Gaie Sebold was born rather longer ago than seems reasonable.  She has written several novels, a number of short stories, and has been known to perform poetry.  Her debut novel introduced brothel-owning ex-avatar of sex and war, Babylon Steel (Solaris, 2012); the sequel, Dangerous Gifts, came out in 2013. Shanghai Sparrow, a steampunk fantasy, came out in 2014 and the sequel, Sparrow Falling, is due in 2016. Her jobs have ranged from till-extension to bottle-washer and theatre-tour-manager to charity administrator.  She lives with writer David Gullen and a paranoid cat in leafy suburbia, runs writing workshops, grows vegetables, and cooks a pretty good borscht.

Her website is http://www.gaiesebold.com and you can find her on twitter @GaieSebold.

Wicked Women Anniversary Interview: Zen Cho

Today we’re joined by the author of Wicked Women story ‘The First Witch of Damansara’ – Zen Cho, take it away!

Tell us a little about yourself and what you like to write:

Zen-iDJ-Photography-Final-5

Photo credit: Darren Johnson / IDJ Photography

I’m a lawyer and writer who was born and raised in Malaysia. I’m currently based in London. I write fantasy novels and short fiction, generally with a sprinkling of romance and a dose of history.

How long have you been writing and how did you get started?

I’ve been scribbling bits of stories since I was all of six years old, but it took me a long time to figure out how to finish things! I got into fanfic in my teens and that got me used to sharing my writing with other people, as well as giving me an online community with whom I could talk about reading, writing and ideas. I started writing original short fiction for publication five years ago, and my first novel Sorcerer to the Crown came out in September 2015.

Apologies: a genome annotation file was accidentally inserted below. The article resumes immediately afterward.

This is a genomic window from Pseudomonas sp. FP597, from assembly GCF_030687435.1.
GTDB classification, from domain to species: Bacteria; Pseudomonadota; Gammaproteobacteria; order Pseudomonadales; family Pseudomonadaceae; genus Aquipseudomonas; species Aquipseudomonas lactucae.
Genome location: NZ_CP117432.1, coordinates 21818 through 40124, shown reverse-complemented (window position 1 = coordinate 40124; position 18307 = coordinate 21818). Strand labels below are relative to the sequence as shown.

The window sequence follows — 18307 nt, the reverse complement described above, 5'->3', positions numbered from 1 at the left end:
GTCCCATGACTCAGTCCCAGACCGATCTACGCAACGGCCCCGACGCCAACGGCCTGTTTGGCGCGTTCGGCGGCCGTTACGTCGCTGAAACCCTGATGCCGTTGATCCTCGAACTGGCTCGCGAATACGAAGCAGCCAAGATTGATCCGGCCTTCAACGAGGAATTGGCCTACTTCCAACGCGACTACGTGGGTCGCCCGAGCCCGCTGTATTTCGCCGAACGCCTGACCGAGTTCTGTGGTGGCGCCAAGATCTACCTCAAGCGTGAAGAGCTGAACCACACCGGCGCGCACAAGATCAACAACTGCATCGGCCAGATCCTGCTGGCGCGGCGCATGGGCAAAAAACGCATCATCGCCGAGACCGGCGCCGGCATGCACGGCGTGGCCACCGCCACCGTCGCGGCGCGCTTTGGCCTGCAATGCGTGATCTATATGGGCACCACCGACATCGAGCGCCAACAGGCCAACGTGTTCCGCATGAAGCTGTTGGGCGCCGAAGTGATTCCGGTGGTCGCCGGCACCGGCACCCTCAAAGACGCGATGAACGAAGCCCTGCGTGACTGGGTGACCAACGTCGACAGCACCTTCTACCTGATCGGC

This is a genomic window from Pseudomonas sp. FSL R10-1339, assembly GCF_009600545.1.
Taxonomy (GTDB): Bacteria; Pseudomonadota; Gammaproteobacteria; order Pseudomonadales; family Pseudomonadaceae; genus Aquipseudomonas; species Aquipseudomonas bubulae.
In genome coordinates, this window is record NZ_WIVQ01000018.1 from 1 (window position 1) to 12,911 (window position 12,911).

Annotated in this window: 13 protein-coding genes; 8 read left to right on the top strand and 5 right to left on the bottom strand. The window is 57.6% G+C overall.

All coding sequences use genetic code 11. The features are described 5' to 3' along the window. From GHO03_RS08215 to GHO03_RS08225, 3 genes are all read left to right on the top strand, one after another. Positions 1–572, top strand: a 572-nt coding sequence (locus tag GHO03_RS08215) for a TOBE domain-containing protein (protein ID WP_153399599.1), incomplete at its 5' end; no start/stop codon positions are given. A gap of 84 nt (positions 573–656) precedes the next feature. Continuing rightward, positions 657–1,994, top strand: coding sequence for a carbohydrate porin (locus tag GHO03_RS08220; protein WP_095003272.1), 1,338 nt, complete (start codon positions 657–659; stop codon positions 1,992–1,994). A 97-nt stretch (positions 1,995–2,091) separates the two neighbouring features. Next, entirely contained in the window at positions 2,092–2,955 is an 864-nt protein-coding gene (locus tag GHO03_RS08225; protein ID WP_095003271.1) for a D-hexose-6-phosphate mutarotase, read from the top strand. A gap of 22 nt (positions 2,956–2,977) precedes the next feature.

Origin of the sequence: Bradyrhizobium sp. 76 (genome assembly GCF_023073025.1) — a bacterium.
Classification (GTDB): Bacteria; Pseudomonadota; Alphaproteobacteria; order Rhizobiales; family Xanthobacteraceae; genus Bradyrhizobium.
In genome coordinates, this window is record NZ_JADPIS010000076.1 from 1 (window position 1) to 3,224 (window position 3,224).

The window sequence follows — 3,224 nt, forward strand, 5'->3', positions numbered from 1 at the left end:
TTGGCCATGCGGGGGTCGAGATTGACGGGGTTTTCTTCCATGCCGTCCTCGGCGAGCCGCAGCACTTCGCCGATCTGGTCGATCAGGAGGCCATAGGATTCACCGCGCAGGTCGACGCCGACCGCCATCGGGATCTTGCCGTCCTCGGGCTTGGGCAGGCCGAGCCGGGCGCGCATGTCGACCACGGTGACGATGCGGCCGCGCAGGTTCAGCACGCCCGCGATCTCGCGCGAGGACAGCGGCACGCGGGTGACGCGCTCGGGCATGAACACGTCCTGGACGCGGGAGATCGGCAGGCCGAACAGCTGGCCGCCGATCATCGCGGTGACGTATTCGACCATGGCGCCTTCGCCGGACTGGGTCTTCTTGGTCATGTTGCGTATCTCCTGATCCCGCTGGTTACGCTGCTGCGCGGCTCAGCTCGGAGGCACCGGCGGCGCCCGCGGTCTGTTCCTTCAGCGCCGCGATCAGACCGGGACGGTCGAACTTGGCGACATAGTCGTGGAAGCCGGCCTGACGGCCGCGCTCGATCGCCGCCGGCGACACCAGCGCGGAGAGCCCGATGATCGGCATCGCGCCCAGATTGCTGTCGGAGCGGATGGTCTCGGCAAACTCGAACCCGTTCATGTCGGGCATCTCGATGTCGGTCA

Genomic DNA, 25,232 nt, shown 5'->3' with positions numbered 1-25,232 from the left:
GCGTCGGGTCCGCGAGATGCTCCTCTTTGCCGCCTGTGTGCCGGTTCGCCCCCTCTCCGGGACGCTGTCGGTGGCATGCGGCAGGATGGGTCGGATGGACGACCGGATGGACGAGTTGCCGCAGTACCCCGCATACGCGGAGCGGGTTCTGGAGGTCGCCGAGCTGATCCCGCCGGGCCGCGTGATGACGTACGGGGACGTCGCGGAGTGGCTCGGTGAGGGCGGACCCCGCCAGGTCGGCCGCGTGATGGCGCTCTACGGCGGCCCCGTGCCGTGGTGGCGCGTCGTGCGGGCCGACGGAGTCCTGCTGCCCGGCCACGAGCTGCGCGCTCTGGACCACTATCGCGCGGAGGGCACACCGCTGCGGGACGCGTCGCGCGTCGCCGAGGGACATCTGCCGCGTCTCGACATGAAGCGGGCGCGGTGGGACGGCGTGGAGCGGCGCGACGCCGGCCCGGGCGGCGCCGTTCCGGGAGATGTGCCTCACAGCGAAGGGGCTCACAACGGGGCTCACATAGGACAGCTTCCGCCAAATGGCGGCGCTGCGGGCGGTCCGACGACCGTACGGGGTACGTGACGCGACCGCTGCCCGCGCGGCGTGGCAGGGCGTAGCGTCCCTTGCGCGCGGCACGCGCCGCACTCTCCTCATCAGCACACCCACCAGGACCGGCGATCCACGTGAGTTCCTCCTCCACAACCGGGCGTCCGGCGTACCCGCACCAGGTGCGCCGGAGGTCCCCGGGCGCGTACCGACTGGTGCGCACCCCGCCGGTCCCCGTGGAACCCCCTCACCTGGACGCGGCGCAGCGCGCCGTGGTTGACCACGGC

Which authors have influenced you and why?

The authors that have left the most lasting marks on me are those I read as a kid and teenager. Terry Pratchett, P. G. Wodehouse, Diana Wynne Jones and L. M. Montgomery are up there. I also really admire the work of Karen Lord, Amitav Ghosh and Geoff Ryman, who I read a bit later on.

Both history and fiction are replete with women who aim to misbehave – do you have a favourite wicked woman and why?

Not actually wicked, but Sybil Kathigasu was a Malayan WW2 heroine who wrote a memoir of her experiences supporting the resistance against the Japanese occupation, No Dram of Mercy. I suppose she misbehaved from the occupiers’ point of view! It’s a short book but fascinating because you can tell what a strong character she was, perhaps to the point of being overbearing – you get the impression she ruled the roost in her household. She was also very much aware of writing for the historical record – no false modesty in that regard.

For a “wicked” example, I’ve always been fond of the Chinese female pirate Ching Shih.